Malaysia's prime minister says the non-interference policy of the Association of Southeast Asian Nations should be revised-an apparent move to push member-nation Burma toward democratic reform.
Prime Minister Abdullah Ahmad Badawi says the concepts and principles in the current ASEAN treaty need updating to reflect the changing needs of member states. He adds this could be done in the 10-nation bloc's new draft constitution currently in the works.
Mr. Badawi made his comments Tuesday in Kuala Lumpur in a speech marking the 39th anniversary of ASEAN's founding.
ASEAN leaders have recently said they are concerned that Burma is tarnishing the group's credibility because of the military government's poor human rights record, including the prolonged house arrest of democracy leader Aung San Suu Kyi, and its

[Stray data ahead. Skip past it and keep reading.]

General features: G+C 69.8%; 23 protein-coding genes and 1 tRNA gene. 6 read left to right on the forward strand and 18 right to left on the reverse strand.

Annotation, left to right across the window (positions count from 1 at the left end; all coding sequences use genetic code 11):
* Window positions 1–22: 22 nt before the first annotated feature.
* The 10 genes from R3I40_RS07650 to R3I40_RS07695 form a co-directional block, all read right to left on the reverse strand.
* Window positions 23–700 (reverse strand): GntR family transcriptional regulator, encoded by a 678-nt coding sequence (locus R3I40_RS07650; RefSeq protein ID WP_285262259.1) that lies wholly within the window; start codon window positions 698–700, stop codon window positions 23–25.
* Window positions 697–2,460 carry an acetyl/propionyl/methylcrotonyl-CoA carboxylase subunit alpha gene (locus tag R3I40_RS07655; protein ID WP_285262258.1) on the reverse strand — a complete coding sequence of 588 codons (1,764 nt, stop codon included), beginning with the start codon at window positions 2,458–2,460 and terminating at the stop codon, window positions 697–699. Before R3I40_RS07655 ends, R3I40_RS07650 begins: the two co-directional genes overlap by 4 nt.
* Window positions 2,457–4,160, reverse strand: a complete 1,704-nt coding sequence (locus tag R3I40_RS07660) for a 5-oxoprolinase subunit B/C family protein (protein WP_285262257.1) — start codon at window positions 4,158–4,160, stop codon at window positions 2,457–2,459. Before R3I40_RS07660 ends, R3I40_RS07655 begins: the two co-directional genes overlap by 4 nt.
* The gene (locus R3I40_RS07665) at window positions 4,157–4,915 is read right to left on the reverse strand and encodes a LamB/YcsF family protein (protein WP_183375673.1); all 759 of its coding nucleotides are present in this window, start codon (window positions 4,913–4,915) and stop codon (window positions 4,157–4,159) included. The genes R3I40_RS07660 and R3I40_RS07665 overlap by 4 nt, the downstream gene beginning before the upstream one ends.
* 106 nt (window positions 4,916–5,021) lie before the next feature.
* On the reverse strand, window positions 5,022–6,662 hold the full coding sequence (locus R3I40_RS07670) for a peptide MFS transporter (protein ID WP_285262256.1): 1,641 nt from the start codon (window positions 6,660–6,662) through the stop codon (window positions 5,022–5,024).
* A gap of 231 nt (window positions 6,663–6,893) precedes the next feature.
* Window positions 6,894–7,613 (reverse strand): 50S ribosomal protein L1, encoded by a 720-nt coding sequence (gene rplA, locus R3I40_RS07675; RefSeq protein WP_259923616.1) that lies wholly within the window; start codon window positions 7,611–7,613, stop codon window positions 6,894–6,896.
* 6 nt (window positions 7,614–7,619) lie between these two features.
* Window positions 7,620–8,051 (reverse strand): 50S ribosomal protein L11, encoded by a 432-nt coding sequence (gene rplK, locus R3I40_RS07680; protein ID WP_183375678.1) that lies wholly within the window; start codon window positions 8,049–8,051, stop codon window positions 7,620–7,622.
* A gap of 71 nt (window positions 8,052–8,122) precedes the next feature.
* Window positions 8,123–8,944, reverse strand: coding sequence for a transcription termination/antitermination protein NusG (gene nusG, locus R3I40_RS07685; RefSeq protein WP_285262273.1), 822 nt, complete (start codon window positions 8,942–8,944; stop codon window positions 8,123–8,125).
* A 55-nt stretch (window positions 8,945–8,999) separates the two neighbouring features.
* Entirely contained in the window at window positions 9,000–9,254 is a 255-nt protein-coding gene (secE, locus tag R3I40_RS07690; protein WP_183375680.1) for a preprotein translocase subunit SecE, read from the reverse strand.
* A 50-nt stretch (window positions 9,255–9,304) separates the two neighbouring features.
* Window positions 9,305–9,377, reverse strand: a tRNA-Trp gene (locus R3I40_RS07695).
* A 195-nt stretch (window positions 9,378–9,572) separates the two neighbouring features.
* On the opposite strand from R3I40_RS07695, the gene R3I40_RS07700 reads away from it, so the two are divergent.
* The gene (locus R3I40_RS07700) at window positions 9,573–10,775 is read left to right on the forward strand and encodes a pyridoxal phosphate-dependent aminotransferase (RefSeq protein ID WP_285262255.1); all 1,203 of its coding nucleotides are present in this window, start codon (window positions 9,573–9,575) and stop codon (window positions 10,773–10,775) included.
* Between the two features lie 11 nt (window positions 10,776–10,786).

failure to enact democratic reforms.
Last month in an interview with VOA, ASEAN Secretary-General Ong Keng Yong said Asian leaders want Burma's military regime, as a member of ASEAN, to be more responsive to the damage done to ASEAN by Burma's failure to implement
democratic reforms, and to end human rights abuses.
Nobel Peace laureate Aung San Suu Kyi has spent most of the last 16 years under house arrest. She leads Burma's opposition National League for Democracy, which won parliamentary elections in 1990, but was never allowed to take power.
Burma's military government has promised democratic reforms, but there have been few signs of change.
ASEAN comprises Malaysia, Burma, Singapore, the Philippines, Thailand, Cambodia, Indonesia, Laos, Vietnam and Brunei.
Information for this report is provided by AP and AFP.